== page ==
In this post I continue to dig down into whether a poor Aramaic-speaking fisherman in rural Galilee could compose a highly sophisticated Greek treatise such as 1 Peter.  In my last post I dealt broadly with the question of how many people in antiquity could write.  In this post I turn my attention to Peter’s own historical context, Roman Palestine.  Is it true that boys were consistently taught literacy there and that it’s plausible that one of them could write rhetorically effective Greek compositions?

I take the discussion, again, from my book Forged.


It is sometimes thought that Palestine was an exception, that in Palestine Jewish boys all learned to read so that they could study the Hebrew Scriptures, and that since they could read they could probably write.  Moreover, it is often argued that in Palestine most adults were bilingual, or even trilingual, able to read Hebrew, speak the local language Aramaic, and communicate well in the language of the broader empire, Greek.   Recent studies of literacy in Palestine , however, have shown convincingly that none of these assertions is true.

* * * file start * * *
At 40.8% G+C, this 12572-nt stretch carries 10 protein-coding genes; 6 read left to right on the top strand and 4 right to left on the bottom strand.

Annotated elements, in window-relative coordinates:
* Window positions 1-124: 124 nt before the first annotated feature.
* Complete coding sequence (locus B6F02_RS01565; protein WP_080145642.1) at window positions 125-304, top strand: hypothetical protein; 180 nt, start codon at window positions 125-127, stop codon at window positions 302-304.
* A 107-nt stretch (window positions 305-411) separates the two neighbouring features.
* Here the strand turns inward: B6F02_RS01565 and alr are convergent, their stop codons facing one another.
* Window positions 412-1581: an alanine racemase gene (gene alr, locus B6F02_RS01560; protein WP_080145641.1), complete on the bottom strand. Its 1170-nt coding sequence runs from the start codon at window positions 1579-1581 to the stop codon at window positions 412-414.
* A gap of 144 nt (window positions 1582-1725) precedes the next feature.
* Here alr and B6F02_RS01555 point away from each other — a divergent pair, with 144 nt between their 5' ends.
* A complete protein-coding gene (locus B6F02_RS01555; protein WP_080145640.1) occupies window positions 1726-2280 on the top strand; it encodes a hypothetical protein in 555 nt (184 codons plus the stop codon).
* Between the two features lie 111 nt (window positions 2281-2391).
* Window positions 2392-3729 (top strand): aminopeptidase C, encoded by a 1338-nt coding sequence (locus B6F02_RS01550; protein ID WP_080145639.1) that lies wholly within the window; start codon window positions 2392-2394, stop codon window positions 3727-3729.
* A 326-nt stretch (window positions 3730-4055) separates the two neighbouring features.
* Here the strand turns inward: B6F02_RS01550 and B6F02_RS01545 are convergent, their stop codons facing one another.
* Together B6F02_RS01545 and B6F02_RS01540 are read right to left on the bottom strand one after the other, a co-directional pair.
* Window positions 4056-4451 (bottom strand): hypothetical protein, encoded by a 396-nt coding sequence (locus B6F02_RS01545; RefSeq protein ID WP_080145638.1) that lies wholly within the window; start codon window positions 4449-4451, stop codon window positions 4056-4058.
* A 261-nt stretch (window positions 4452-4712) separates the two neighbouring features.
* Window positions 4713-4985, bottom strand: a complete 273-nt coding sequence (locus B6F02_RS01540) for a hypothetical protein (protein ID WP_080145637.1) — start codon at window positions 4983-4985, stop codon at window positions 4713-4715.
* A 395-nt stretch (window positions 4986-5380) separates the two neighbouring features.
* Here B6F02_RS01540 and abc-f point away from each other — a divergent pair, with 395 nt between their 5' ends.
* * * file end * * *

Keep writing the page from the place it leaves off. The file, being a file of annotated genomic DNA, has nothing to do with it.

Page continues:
The fullest, most thoroughly researched, and widely influential study of literacy in Palestine during the period of the Roman empire is by Catherine Hezser.[1]  After examining all of the evidence Hezser concludes …

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